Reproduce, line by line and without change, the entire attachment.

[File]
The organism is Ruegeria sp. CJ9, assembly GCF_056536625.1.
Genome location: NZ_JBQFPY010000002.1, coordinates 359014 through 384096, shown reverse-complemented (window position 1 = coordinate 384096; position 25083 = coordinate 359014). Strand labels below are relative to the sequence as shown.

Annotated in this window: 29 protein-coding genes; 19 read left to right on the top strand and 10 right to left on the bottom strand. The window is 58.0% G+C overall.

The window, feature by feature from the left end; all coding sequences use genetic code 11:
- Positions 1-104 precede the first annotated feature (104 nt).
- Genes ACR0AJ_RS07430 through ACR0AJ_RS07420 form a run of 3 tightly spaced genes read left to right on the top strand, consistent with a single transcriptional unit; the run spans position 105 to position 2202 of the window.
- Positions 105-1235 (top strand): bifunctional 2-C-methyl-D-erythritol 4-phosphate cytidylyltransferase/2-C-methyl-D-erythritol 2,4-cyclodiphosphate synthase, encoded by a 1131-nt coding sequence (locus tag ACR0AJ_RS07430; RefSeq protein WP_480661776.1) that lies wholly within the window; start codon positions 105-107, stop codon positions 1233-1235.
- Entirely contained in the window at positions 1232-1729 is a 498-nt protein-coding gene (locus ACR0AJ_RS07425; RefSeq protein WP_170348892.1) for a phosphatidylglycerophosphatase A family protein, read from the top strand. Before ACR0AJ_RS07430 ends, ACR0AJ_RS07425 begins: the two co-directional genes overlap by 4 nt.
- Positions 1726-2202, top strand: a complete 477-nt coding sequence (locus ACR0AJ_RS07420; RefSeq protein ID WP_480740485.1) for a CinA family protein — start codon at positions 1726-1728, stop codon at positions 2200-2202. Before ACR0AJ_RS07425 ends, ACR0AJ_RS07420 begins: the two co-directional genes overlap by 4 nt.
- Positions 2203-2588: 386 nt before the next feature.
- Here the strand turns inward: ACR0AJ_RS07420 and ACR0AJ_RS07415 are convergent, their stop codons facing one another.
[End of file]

The organism is Ruegeria sp. CJ9, assembly GCF_056536625.1.
Genome location: NZ_JBQFPY010000002.1, coordinates 359014 through 384096, shown reverse-complemented (window position 1 = coordinate 384096; position 25083 = coordinate 359014). Strand labels below are relative to the sequence as shown.

Annotated in this window: 29 protein-coding genes; 19 read left to right on the top strand and 10 right to left on the bottom strand. The window is 58.0% G+C overall.

The window, feature by feature from the left end; all coding sequences use genetic code 11:
- Positions 1-104 precede the first annotated feature (104 nt).
- Genes ACR0AJ_RS07430 through ACR0AJ_RS07420 form a run of 3 tightly spaced genes read left to right on the top strand, consistent with a single transcriptional unit; the run spans position 105 to position 2202 of the window.
- Positions 105-1235 (top strand): bifunctional 2-C-methyl-D-erythritol 4-phosphate cytidylyltransferase/2-C-methyl-D-erythritol 2,4-cyclodiphosphate synthase, encoded by a 1131-nt coding sequence (locus tag ACR0AJ_RS07430; RefSeq protein WP_480661776.1) that lies wholly within the window; start codon positions 105-107, stop codon positions 1233-1235.
- Entirely contained in the window at positions 1232-1729 is a 498-nt protein-coding gene (locus ACR0AJ_RS07425; RefSeq protein WP_170348892.1) for a phosphatidylglycerophosphatase A family protein, read from the top strand. Before ACR0AJ_RS07430 ends, ACR0AJ_RS07425 begins: the two co-directional genes overlap by 4 nt.
- Positions 1726-2202, top strand: a complete 477-nt coding sequence (locus ACR0AJ_RS07420; RefSeq protein ID WP_480740485.1) for a CinA family protein — start codon at positions 1726-1728, stop codon at positions 2200-2202. Before ACR0AJ_RS07425 ends, ACR0AJ_RS07420 begins: the two co-directional genes overlap by 4 nt.
- Positions 2203-2588: 386 nt before the next feature.
- Here the strand turns inward: ACR0AJ_RS07420 and ACR0AJ_RS07415 are convergent, their stop codons facing one another.